THE curtain is up and the show has begun.
The musical and cultural jamboree that is Celtic Connections began last night with a sold-out concert that paired classical violinist Nicola Benedetti with those superstars of the traditional world, Aly Bain, Phil Cunningham and Julie Fowlis, setting the tone for a truly eclectic festival.
This is Celtic Connections' 21st year, and organisers say its scale and variety show it has come of age.
It is difficult to argue with that. Running until February 2, the festival comprises a wealth of concerts, ceildihs, talks and workshops at a host of venues across Glasgow.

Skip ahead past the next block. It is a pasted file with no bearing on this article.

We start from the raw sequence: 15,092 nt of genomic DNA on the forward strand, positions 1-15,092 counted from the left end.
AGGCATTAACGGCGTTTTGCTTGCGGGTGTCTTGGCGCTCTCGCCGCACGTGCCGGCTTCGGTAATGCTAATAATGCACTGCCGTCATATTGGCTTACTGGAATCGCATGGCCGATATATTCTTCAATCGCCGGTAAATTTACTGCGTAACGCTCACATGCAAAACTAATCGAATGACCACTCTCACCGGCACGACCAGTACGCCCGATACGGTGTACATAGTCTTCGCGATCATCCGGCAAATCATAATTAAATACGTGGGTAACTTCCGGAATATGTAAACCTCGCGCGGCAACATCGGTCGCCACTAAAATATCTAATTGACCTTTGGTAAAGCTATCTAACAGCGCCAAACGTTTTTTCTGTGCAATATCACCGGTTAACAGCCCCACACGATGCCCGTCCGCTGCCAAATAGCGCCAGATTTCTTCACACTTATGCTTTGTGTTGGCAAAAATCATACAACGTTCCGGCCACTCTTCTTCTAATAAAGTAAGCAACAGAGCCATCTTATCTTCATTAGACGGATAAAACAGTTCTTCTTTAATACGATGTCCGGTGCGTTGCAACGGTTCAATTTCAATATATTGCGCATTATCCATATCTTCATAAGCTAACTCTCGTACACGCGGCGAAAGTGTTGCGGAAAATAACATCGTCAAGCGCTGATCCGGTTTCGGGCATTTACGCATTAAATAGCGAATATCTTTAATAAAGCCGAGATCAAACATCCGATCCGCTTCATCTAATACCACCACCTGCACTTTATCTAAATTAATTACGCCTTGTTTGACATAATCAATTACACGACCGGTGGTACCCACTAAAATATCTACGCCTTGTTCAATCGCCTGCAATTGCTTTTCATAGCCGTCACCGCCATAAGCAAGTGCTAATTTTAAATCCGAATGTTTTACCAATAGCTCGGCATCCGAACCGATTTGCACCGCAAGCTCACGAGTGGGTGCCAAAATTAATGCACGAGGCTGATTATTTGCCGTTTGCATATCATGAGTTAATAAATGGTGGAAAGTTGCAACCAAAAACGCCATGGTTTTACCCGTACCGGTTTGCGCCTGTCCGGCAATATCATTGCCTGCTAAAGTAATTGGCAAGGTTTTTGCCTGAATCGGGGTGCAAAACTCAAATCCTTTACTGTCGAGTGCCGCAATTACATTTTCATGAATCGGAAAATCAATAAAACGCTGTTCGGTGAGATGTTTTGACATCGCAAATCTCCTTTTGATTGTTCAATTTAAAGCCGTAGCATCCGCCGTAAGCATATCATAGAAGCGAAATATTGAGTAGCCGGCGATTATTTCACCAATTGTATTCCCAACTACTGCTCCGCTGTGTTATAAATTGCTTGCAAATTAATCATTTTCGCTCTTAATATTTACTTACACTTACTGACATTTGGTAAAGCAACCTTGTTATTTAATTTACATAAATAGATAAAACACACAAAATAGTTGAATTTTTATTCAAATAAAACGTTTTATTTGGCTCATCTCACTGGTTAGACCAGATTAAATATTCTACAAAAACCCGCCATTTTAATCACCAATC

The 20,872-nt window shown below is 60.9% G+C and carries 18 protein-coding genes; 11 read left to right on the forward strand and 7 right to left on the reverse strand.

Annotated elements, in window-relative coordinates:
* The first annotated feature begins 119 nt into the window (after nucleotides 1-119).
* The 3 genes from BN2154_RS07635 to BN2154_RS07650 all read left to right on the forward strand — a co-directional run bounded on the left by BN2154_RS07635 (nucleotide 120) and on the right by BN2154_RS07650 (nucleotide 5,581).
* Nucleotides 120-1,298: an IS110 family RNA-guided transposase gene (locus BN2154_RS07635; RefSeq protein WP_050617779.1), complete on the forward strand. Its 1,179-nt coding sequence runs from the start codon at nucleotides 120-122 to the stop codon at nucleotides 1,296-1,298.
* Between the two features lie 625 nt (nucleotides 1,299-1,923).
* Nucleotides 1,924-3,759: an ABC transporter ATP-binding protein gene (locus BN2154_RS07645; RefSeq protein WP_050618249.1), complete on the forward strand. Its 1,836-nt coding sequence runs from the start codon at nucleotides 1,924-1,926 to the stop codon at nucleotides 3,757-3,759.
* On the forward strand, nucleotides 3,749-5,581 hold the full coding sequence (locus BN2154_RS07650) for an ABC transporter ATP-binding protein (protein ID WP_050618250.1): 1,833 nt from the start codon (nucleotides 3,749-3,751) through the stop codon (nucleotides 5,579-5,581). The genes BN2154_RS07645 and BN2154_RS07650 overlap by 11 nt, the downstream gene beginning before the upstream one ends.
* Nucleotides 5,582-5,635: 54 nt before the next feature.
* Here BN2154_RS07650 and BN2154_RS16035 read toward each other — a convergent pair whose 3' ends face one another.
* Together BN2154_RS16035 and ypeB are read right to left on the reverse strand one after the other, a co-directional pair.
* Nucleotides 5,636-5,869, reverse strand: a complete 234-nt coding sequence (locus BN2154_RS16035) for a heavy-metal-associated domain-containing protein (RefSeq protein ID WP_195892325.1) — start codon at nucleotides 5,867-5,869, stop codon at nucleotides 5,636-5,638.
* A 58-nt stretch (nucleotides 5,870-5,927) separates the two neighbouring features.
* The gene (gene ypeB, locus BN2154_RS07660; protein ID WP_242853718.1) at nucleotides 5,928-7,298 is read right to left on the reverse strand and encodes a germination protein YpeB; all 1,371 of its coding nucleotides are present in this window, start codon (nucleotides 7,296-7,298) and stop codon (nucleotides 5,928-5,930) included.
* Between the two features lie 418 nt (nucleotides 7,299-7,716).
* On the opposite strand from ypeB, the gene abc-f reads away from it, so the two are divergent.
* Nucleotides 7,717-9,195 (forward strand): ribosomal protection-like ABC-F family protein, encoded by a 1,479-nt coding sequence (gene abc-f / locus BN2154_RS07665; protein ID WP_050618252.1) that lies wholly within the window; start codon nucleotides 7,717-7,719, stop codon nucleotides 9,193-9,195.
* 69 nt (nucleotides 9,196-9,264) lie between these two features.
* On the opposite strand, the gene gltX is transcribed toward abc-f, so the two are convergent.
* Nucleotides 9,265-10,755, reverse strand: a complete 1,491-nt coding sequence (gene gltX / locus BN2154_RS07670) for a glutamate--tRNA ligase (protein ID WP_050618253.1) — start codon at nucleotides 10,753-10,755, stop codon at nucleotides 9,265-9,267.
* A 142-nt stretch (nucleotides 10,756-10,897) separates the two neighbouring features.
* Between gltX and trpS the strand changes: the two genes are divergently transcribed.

It is clear the city has grown to love kicking up its heels and shaking off any post-New Year ennui. In 2013, Celtic Connections achieved ticket sales worth more than £1 million and attendances over 100,000. Almost 15% of those enthusiasts came from overseas, from Africa to the US, from Europe and around the UK. The benefits to the local economy are clear, with 44% of those attending booking an overnight stay. It has come a long way and silenced many doubters since its humble beginnings, and is a crucial part of our cultural calendar. Long may it continue.
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